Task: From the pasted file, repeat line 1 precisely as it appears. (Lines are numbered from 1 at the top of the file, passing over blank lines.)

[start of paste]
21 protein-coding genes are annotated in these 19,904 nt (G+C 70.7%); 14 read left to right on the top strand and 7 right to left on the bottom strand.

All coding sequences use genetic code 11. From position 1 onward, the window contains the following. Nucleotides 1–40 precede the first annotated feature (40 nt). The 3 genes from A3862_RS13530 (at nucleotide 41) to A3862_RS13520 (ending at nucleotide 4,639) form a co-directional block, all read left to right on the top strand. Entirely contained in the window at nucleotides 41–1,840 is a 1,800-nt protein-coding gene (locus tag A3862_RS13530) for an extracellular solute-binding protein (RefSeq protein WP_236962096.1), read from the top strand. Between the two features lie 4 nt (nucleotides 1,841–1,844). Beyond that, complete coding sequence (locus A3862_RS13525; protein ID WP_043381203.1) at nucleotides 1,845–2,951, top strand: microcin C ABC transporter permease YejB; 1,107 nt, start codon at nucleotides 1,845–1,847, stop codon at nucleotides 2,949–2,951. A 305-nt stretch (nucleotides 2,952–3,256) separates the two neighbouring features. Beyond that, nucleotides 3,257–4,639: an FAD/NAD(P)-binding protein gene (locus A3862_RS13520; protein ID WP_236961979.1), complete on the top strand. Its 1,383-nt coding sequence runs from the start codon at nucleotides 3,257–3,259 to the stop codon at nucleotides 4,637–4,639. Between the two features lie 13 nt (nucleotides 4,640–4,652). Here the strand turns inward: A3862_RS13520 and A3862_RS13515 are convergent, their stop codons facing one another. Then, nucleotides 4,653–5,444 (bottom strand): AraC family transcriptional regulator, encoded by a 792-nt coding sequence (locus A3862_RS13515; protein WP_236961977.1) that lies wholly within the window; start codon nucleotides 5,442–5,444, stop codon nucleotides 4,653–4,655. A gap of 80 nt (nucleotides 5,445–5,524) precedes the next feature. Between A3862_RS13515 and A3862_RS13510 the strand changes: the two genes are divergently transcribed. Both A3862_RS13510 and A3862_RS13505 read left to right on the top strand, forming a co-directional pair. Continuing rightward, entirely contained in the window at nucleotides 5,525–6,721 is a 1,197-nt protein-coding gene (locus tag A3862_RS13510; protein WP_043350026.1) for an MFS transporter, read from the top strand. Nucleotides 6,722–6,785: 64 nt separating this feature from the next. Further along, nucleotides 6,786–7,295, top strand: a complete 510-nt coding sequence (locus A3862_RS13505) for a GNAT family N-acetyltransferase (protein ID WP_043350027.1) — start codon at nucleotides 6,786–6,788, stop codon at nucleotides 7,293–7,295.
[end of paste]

21 protein-coding genes are annotated in these 19,904 nt (G+C 70.7%); 14 read left to right on the top strand and 7 right to left on the bottom strand.